First, let me say clearly, and without equivocation: threats against someone’s family are not merely “not ok”, but utterly and completely wrong, and can not be forgiven.  While I loath certain people, threatening their family is not something I would ever do, nor would I ever condone it.

That being said, for this fuck-stick – this seeping anal-wound that attempts to pass himself off as an actual and worthwhile human being – to try and claim he only threatens people who have made threats first is an utter and complete fucking lie.

I welcome anyone who can find a single instance where I have threatened JeffyG’s family, let alone JeffG at any point prior to 1:18am on December 14th, 2009.

As a reminder, he said “Scott Jacobs is one of those guys I mentioned that if I ever met him in person, I’d leave him in a heap, mewling like a baby pussy.”

I don’t apologize for that. I don’t go looking for these people, and to date — having run a blog for close to 9 years — I haven’t yet had a single altercation.

I know you haven’t.  There is a reason I wasn’t fearful when I accepted your challenge, JeffyG.  People like you are only brave when you have the safety of distance to rely upon.  “Internet courage” is hardly something I am unfamiliar with – If I had a dollar for every time I’ve been threatened by some moronic pile of shit would wouldn’t even bring himself to look me in the eye (let alone take a swing at me) were we to meet in person, I would be a wealthy man.

To be sure: JeffyG’s modus operandi is to first attempt to gain his opponent’s submission by outing their identity.  He’s done it to Fritz, and he’s outed nk’s first name in the hopes of causing them at least some sort of harm – whether merely societal/professional, or in the hopes of physical harm coming to them I do not know and will not further speculate upon.  In my case, that wasn’t exactly an option – it is hard to out someone’s identity when they publicly operate under their real name.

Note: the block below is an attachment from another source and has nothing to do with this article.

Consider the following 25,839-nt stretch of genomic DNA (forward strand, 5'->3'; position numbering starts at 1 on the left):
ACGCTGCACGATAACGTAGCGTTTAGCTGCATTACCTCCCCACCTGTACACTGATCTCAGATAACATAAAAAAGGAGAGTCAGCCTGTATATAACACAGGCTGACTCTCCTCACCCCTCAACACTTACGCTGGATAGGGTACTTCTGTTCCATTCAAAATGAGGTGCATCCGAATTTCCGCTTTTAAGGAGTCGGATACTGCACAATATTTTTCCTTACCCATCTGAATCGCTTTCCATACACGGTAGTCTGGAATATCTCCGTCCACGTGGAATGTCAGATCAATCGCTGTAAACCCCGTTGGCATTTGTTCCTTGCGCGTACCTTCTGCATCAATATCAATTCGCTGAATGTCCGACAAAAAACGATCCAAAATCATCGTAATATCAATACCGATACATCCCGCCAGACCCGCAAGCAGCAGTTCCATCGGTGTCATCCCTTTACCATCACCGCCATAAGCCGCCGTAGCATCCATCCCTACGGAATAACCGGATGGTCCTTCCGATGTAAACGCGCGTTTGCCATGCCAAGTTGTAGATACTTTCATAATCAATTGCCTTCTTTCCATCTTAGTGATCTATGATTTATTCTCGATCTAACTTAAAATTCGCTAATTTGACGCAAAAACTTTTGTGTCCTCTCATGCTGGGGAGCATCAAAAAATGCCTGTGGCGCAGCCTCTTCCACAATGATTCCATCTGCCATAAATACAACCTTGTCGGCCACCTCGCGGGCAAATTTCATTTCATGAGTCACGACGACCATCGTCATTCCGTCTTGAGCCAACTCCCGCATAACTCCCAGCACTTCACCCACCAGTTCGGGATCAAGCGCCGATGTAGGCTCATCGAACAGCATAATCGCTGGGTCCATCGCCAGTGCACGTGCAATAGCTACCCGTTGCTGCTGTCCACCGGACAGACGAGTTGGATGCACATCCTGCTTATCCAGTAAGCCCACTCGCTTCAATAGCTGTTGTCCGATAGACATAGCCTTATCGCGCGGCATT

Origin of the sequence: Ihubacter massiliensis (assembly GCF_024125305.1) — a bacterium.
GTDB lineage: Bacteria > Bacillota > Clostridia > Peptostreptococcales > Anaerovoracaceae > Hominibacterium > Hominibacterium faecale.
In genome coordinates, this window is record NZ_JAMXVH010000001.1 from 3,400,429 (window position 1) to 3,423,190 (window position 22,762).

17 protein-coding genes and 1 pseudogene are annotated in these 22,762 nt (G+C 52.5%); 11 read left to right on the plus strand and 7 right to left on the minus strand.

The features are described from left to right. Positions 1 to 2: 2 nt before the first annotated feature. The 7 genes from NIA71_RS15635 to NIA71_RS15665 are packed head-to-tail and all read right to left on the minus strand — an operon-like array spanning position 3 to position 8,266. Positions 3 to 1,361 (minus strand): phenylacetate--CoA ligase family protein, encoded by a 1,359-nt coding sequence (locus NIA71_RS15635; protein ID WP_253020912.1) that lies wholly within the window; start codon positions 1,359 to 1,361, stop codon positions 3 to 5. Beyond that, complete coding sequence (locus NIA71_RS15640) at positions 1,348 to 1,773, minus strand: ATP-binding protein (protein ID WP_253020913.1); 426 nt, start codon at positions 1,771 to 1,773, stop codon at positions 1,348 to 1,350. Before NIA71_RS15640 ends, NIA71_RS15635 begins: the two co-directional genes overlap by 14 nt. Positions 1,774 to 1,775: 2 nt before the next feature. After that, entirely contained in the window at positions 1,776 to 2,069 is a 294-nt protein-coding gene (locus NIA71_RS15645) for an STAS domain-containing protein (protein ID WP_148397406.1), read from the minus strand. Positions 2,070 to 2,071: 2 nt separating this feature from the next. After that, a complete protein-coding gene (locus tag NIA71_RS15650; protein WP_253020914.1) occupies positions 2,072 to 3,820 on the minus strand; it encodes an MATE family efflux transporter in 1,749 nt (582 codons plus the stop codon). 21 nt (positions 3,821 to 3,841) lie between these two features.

And thus, he went to Plan B – threats of violence.  I’m sure he was at the least a bit perplexed when I accepted his kind offer.  I’m more than aware that there are people alive – a great many people, in fact – that could easily kick my ass.  I am not, however, about to back down when threatened – if my ass gets kicked, then so be it…

I just don’t think that JeffyG is one of those people, even if I thought he had the balls to follow through.

So, in closing, JeffyG is a lying fuckwad, a dishonest asshat, and a waste of air.

Fuck you, JeffyG.


Needed Constitutional Amendment

Filed under: Uncategorized — Kevin M @ 11:42 am

In the spirit of Art I, Section 9:

“Congress may not compel any state or individual to engage in economic activity, nor may Congress regulate activity that is merely incidental to interstate commerce. No tax may be laid to regulate activity that Congress cannot directly regulate.”

Not that Congress would ever pass this, but if 34 states were to call a Convention for the express purpose….

See Randy Barnett at Volokh for the original idea.


Commerce Clause?

Filed under: Uncategorized — Scott Jacobs @ 8:22 pm

I heard race-baiter (and-all around idiot), Congresswoman Shiela Jackson-Lee, mention today that the Interstate Commerce Clause gives the government the authority to regulate insurance, and to force us to go get insurance.  When I heard this, I virtually exploded with invectives.  I was like a Profane Loom, weaving a tapestry of vulgarity.